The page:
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1993
FIRST
BLACK
INTERIM SUPERINTENDENT
  • Superintendent Larry Coble resigns. The assignment plan contributes to his decision.

  • Palmer Gill Friende, who became director of secondary education in 1960 and an assistant superintendent in 1971, becomes the district’s first African American Interim Superintendent. 

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1994
DON MARTIN BECOMES SUPERINTENDENT
  • Dr. Donald L. Martin becomes Superintendent of Winston-Salem/Forsyth County Schools.

  • Dr. Martin and School Board explore use of magnet schools.

  • According to WS/FCS: A new plan to be developed due to projections regarding student enrollment-demographic changes; some overcrowding in schools and racial balance issues; reduce or eliminate cross-busing “to the extent practicable while maintaining integration”; increase black parental involvement to impact students’ academic performance by improving neighborhood elementary schools; provide involvement and ownership of children’s education through school choice program.

1995
SCHOOL CHOICE PLAN-BOARD ENDS INTEGRATION
  • County to be divided into eight elementary zones (4-5 schools); six middle school zones (2-3 middle schools) eight high school zones (1 regular high school).

  • The New Plan begins with Zone 1 with the goal of full implementation of the plan over 3-4 years. 

  • End of Busing - WS/FCS released from court-ordered busing.

  • The Board adopts a “School of Choice” plan and abandons their prior 23 YEAR commitment to control school assignment and integrate schools.

  • In 1995 + 1998 the Office of Civil Rights complaints filed against WS/FCS, alleging School Choice Plan unlawfully re-segregated schools.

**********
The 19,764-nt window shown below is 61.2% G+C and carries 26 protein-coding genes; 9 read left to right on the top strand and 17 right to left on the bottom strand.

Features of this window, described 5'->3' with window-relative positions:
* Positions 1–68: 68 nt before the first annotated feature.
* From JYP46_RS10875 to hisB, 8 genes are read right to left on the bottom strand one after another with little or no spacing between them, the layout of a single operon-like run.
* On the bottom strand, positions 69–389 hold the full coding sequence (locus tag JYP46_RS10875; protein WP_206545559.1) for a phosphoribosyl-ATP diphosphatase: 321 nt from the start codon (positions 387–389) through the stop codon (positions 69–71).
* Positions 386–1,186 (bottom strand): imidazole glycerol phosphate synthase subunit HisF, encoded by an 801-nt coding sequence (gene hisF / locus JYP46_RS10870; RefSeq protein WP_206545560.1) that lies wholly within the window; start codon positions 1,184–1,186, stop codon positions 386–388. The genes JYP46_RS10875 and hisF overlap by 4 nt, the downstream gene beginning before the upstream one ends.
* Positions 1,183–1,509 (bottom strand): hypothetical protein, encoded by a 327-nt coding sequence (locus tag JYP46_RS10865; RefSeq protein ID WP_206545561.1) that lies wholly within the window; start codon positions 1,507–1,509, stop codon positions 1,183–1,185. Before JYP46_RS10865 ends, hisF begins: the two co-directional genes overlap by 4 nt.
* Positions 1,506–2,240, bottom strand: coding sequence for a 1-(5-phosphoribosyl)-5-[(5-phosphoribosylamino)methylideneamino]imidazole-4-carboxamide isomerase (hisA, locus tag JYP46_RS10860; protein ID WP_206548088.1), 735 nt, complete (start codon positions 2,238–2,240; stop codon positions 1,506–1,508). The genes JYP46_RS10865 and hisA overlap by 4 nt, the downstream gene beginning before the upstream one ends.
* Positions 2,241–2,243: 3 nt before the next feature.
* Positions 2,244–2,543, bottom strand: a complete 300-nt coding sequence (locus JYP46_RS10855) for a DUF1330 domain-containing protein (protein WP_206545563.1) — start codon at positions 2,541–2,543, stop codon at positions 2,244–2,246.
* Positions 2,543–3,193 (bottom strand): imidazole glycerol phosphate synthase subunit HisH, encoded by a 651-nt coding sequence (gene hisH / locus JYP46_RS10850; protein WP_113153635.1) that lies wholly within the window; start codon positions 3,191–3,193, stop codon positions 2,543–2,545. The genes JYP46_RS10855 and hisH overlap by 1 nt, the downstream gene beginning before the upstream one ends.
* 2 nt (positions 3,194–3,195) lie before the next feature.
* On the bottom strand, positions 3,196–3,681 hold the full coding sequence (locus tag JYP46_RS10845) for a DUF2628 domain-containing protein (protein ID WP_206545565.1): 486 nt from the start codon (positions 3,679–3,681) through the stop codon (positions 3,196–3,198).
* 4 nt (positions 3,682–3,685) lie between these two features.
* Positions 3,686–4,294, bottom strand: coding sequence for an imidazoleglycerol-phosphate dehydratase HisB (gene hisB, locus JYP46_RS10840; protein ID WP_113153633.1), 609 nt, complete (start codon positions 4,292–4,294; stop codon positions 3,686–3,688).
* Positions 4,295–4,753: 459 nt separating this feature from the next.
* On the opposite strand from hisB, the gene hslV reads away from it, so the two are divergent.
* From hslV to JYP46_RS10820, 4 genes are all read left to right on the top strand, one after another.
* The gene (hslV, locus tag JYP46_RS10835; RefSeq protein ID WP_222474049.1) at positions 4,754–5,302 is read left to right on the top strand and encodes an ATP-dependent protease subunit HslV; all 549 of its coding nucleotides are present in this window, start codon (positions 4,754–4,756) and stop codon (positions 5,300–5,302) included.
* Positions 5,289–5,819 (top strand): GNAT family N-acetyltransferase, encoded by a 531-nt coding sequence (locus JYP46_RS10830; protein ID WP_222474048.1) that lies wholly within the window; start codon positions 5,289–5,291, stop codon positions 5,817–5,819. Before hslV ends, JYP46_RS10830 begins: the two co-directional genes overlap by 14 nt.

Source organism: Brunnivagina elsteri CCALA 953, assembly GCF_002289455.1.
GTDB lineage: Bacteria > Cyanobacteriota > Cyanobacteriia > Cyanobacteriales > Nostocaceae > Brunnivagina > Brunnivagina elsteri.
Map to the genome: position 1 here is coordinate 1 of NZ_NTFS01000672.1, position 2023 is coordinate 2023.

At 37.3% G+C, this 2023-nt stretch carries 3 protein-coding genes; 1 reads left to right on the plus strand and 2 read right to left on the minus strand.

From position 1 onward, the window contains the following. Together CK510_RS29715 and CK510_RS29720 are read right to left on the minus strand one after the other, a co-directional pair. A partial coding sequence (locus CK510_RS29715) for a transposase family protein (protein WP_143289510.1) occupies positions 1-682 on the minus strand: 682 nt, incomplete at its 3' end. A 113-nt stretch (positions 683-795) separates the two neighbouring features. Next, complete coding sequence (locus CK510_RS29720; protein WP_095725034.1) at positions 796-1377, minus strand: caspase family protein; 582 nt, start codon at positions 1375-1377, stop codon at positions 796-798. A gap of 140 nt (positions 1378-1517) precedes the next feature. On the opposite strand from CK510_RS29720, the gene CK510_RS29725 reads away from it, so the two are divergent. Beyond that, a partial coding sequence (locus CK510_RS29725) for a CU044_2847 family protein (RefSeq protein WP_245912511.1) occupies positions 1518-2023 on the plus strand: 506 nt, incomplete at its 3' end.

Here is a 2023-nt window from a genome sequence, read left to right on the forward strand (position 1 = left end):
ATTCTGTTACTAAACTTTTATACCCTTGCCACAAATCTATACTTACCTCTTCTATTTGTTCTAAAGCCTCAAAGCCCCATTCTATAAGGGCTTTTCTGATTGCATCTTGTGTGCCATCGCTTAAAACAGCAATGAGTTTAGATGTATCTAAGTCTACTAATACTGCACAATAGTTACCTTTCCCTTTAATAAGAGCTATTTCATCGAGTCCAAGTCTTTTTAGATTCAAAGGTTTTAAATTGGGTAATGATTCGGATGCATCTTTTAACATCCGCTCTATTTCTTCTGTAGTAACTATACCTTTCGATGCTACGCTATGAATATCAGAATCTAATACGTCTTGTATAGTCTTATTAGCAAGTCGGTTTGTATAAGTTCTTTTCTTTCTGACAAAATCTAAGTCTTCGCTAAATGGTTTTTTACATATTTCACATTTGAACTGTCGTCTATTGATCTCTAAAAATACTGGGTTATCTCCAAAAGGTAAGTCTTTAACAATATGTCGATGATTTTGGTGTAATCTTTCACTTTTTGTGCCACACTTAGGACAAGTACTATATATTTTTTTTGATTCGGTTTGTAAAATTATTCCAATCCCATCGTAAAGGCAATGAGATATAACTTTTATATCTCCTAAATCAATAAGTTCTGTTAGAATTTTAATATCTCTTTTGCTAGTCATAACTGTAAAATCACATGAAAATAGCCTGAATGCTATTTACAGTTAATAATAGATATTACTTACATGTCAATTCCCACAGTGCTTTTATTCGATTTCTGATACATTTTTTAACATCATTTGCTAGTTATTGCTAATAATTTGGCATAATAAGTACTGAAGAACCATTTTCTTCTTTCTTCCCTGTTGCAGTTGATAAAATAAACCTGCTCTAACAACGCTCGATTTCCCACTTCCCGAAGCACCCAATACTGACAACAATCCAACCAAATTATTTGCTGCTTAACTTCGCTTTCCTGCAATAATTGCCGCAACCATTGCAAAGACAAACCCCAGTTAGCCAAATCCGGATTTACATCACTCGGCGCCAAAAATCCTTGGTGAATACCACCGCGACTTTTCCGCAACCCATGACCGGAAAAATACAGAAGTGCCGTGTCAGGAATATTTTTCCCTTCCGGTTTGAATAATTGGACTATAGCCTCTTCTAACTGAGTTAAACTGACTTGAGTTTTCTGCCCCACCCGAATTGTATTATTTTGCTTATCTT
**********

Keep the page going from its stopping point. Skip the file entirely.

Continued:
< CLICK TO LEARN ABOUT SCHOOL CHOICE

< CLICK TO HEAR ABOUT SCHOOL CHOICE

CAROL MONTAGUE DAVIS, WS/FCS EDUCATOR

COLLEN LANIER, RETIRED WS/FCS EDUCATOR

1996
FIRST EQUITY
COMMITTEE
  • In response to rising concerns over the new assignment plan, the Board forms an 18-member Equity Committee composed of community members to track racial and economic disparities.

1997
LEANDRO V. NORTH CAROLINA
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  • The Leandro v. The State of North Carolina case was named after Robb Leandro, an 8th grader, when the lawsuit was filed in Hoke County.

  • The Leandro v. State of North Carolina case is a school funding case. School districts in five low-wealth counties and families sued North Carolina, in that children were not receiving the same level of educational opportunities as students in higher-income counties.

  • The state Supreme Court ruled the North Carolina Constitution guarantees each child “an opportunity to receive a sound basic education.” The court said NC had failed in meeting the standard.

1999

JOYCE MACK, NATIVE + WS/FCS EDUCATOR

ATKINS HIGH SCHOOL BECOMES CERTIFIED LANDMARK
  • Atkins High School, located at 1215 North Cameron Avenue in Winston-Salem, has become certified on the National Register of Historic Places: “The former Atkins High School is a substantial landmark in Winston-Salem, representative of the 
    more impressive schools built in North Carolina cities in the 1920s and 1930s.”  

  • The school, constructed in 1931-1932, is a Rosenwald School. It was the vision of Booker T. Washington and his staff at Tuskegee Institute to develop schools to improve education in the rural South. Julius Rosenwald, a trustee of Tuskegee Institute who became president of Sears Roebuck Company, became the funder. 

DESEGREGATION
STAMP
  • The Desegregating Public Schools stamp was issued May 26, 1999. It is apart of the Celebrate the Century:1950s commemorative stamp series